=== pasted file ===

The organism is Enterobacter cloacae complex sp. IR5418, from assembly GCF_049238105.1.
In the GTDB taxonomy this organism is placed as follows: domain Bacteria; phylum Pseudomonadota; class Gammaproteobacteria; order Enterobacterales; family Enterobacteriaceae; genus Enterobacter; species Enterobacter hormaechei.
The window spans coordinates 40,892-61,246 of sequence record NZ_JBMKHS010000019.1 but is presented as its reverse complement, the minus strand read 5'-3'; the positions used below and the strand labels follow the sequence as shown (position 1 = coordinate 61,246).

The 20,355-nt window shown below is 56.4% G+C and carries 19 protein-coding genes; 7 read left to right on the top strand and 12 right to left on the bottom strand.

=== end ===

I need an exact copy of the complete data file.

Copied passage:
The organism is Enterobacter cloacae complex sp. IR5418, from assembly GCF_049238105.1.
In the GTDB taxonomy this organism is placed as follows: domain Bacteria; phylum Pseudomonadota; class Gammaproteobacteria; order Enterobacterales; family Enterobacteriaceae; genus Enterobacter; species Enterobacter hormaechei.
The window spans coordinates 40,892-61,246 of sequence record NZ_JBMKHS010000019.1 but is presented as its reverse complement, the minus strand read 5'-3'; the positions used below and the strand labels follow the sequence as shown (position 1 = coordinate 61,246).

The 20,355-nt window shown below is 56.4% G+C and carries 19 protein-coding genes; 7 read left to right on the top strand and 12 right to left on the bottom strand.